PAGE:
1. Cardioembolic
    • Patent foramen ovale, ASD, other Congenital Heart Disease
  2. Hematologic
    • Sickle Cell (the most common cause overall), Anemia (particularly iron deficiency), Antiphospholipid syndrome, Abnormal activated protein C resistance (usually related to the Factor V Leiden mutation), Protein C deficiency, Protein S deficiency, etc.
  3. Vasculopathic
    • Traumatic Carotid dissection, fibromuscular dysplasia, Ehlers-Danlos, Marfan, Osteogenesis Imperfecta, etc.


  • Moyamoya – syndrome that causes progressive stenosis of the carotid arteries with formation of collateral vessels (puff of smoke appearance on CT, shown below)4
    • Occurs mainly in Asian populations and may have a genetic basis
    • Recurrent TIA and strokes from a young age

CTA4.  Metabolic – all the weird ones that no one will diagnose in the ED

  • Methylmalonic academia, Propionic academia, Isovaleric academia, Glutaric aciduria types 1, Fabry Disease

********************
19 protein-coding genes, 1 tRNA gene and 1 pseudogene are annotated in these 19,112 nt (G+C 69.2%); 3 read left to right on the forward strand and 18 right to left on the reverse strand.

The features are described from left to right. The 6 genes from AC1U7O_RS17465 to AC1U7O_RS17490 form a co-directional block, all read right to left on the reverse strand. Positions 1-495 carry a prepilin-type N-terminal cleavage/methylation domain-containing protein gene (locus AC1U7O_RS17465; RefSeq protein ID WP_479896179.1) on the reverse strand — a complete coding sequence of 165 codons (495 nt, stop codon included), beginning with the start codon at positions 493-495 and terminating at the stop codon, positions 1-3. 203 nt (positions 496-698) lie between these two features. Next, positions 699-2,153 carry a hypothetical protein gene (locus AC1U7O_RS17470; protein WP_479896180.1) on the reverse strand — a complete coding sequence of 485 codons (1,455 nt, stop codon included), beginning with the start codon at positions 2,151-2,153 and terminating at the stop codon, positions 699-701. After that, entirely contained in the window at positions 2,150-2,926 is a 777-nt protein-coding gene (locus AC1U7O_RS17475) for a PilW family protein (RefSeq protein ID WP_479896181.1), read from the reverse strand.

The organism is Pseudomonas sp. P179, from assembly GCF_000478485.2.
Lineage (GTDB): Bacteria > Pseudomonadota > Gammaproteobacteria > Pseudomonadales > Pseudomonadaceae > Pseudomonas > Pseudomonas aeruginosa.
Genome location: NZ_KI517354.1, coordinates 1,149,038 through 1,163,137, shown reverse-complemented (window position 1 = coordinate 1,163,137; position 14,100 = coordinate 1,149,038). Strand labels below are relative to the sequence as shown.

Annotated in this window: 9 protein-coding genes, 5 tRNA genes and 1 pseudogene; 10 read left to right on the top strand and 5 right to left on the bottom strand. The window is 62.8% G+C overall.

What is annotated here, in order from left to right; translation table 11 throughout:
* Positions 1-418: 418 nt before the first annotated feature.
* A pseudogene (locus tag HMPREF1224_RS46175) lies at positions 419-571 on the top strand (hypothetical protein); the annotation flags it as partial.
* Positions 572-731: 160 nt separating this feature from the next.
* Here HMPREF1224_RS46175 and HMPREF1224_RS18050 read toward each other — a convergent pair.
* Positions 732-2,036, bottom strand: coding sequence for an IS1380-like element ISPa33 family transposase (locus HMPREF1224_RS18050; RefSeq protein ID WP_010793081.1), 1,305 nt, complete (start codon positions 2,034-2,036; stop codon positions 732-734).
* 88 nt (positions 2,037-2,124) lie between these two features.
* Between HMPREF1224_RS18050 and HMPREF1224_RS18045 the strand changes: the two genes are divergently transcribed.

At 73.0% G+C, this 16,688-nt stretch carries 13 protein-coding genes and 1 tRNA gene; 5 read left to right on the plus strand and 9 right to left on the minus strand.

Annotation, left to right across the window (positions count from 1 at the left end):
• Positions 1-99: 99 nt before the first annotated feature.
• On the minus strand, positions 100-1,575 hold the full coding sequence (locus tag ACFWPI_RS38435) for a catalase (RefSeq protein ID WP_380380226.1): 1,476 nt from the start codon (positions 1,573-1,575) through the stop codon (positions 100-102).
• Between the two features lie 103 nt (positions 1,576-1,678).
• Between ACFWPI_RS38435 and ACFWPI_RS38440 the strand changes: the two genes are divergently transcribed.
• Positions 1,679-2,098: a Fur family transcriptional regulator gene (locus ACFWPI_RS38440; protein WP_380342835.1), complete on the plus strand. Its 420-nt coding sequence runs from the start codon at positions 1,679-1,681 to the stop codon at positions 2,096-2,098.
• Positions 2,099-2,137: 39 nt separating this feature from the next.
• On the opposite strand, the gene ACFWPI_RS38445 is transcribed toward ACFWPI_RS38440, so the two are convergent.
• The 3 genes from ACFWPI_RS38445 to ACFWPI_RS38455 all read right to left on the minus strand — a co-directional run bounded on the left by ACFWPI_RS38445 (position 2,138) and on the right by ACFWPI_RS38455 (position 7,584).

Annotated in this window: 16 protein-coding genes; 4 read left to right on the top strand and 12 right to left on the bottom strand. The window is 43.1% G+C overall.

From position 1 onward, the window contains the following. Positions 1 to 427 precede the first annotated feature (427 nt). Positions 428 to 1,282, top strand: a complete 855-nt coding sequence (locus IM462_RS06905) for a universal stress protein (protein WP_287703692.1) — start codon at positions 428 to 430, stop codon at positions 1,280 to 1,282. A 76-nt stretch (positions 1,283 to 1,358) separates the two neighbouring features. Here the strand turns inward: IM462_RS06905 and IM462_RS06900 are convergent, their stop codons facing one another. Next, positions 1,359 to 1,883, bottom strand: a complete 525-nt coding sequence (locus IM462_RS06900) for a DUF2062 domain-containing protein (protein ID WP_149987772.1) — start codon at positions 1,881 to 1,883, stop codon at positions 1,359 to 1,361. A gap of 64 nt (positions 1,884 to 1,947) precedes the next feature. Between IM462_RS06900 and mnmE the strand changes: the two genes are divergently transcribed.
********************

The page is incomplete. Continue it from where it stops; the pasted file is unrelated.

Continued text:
The presentation of stroke can be an exceedingly difficult diagnosis to make in children mostly because of non-classical presentation and limited ability to conduct full neurological examination. Typically older children will present with symptoms that are more along the same spectrum as adults with weakness, cranial nerve deficits, sensory deficits, etc. Young children and infants can have a very broad spectrum of presentations that may present with focal neurological deficits, but are much more likely to present with altered mental status and/or seizures.5,6 This is yet another example of how young children’s disease processes can differ vastly from the adult population.